Top foods: All colorful vegetables and fruits, but especially dark, leafy greens (lettuce, spinach, kale), cruciferous vegetables (broccoli, cauliflower, brussels sprouts, arugula, cabbage, collards, watercress), red and orange vegetables (carrots, squash, red peppers, tomatoes), berries, tree fruits (apples, pears, cherries) and citrus (oranges, grapefruit, lemons, limes)
Chances are, you don’t eat enough fiber. In fact, the average American eats about 15 grams of fiber a day — that’s about the amount you’d find in any of these:​​
​​And that’s only about half of what experts believe we need to eat daily to ensure good health and a leaner, fitter body. One study looked at the dietary habits of middle-aged women; when the researchers followed up 20 months later, they found that every additional gram of fiber the subjects ate correlated with a half-pound less in total weight and a quarter-percent less fat.​​
Top foods: Whole wheat pasta, bread, tortillas and crackers; oats; brown rice; beans; vegetables such as potatoes (with the skins on), brussels sprouts, peas, broccoli and corn; and fruits​​
​​If you’ve been trying to lose weight by eating less fat, we have a word of advice: Stop. In fact, there are three types of healthy fats you should be enjoying more of.​
​​Top foods: Seafood, oils (olive, safflower, peanut, sesame), nuts, seeds, avocado and olives​​
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​​A significant source of empty calories is beverages. Soda, sweetened iced teas, specialty coffee drinks, sports drinks, oversize smoothies and shakes, even fruit juices can be loaded with sugar. Avoid calorie-laced drinks as well as diet sodas, which have been shown to increase appetite and, in some studies, have been linked to health risks.
​​Top calorie-free drinks: Water (still or sparkling), unsweetened tea and coffee​​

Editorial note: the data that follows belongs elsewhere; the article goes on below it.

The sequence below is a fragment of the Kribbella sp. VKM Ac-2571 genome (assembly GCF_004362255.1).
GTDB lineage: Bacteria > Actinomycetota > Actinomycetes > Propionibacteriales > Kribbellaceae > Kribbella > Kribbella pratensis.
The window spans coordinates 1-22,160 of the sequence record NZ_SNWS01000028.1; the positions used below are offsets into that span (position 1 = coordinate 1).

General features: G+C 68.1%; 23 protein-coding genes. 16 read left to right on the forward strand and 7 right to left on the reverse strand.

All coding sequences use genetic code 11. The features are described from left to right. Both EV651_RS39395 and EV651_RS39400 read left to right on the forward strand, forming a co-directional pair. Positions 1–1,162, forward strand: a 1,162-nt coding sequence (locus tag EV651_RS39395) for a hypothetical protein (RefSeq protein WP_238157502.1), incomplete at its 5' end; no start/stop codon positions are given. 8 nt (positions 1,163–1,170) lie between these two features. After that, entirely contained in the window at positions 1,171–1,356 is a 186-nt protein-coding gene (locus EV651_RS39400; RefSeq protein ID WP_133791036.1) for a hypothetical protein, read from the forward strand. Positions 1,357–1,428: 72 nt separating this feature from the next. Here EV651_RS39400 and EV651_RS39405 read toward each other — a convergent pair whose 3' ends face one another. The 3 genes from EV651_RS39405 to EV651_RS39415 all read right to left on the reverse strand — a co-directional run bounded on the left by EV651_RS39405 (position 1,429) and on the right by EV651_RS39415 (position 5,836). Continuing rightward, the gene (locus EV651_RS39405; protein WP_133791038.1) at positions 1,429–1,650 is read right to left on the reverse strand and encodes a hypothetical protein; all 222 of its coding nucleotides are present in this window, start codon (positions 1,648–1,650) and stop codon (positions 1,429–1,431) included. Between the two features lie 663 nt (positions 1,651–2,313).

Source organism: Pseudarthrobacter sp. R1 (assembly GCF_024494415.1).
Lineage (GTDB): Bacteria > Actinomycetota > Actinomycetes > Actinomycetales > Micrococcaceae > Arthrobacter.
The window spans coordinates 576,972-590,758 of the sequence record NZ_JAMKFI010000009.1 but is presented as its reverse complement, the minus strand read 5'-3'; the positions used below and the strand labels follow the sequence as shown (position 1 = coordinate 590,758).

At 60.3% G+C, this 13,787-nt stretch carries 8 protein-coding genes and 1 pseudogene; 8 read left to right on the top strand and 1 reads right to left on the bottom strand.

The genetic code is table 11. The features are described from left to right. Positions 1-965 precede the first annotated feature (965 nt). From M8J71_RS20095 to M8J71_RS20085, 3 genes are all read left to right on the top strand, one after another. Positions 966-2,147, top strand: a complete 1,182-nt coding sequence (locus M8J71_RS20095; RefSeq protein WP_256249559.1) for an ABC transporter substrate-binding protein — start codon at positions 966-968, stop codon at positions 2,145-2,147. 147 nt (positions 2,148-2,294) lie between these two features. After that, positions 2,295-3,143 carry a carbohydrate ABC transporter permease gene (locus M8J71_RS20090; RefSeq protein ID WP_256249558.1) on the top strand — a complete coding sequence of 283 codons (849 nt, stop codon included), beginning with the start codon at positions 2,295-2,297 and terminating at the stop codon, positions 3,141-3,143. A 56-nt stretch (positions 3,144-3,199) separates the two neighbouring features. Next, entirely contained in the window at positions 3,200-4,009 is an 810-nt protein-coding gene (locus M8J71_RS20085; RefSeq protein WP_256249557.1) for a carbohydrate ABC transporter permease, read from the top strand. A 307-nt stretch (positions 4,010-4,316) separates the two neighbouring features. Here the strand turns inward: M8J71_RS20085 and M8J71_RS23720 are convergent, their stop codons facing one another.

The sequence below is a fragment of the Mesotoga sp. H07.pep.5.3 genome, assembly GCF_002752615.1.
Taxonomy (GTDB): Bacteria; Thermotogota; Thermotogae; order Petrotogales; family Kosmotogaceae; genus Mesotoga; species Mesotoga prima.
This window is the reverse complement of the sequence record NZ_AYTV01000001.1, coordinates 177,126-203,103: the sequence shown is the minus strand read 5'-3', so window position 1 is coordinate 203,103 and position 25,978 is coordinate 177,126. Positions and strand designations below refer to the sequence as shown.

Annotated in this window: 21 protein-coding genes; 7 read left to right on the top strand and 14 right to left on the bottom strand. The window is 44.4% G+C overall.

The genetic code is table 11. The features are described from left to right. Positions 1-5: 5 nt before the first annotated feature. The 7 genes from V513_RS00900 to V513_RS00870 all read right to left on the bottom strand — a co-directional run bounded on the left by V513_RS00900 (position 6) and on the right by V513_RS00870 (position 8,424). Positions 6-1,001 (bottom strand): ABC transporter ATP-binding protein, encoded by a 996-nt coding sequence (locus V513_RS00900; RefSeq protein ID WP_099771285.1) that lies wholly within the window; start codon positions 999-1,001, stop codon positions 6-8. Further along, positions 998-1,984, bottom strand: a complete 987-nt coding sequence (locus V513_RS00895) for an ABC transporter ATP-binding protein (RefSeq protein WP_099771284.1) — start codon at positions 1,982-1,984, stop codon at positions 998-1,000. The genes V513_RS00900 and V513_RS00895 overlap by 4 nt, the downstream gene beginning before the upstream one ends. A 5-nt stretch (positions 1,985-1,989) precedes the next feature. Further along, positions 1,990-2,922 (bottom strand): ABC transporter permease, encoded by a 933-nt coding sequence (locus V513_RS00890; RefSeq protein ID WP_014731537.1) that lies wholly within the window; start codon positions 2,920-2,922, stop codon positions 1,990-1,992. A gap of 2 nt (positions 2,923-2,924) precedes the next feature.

Breakfast ​
Kale and hearty smoothie: 1 cup ​1-percent milk, ½ cup plain low-fat Greek yogurt, 1 cup frozen strawberries, half a small banana, ⅓ cup oats, ½ cup fresh kale, chopped. Blend all ingredients.​
25g protein, 7g fiber, 374 calories
1 apple with 2 tablespoons peanut butter
​7g protein, 7g fiber, 270 calories​​
​3½ ounces tuna, chunk light, with 1 tablespoon mayo, 2 slices whole wheat toast; plus 1 cup of cherries
​35g protein, 8g fiber, 412 calories​​
Steak in chimichurri sauce: ​Use steak cubes marinated in chopped garlic, salt and pepper. Include chunks of onion, orange bell pepper, and baby bella or button mushrooms ​on skewers. A chimichurri sauce includes cilantro, parsley, garlic, salt, pepper, chili flakes, water, apple cider vinegar and extra-​virgin olive oil.​
Nutty sweet potatoes: Baked with olive oil, coconut oil, nutmeg and cinnamon. Dressing includes orange juice and zest, lemon juice and zest, ginger, honey, olive oil and red wine vinegar. Topped with hazelnuts and pomegranate seeds.
Total: 42g protein, 6g fiber, 588 calories​​
The Whole Body Reset contains detailed recipes for these and other dishes.​​
Copyright 2022 by AARP. Adapted with permission from The Whole Body Reset: Your Weight-Loss Plan for a Flat Belly, Optimum Health, and a Body You’ll Love — at Midlife and Beyond by Stephen Perrine with Heidi Skolnik, published by Simon & Schuster Inc.​​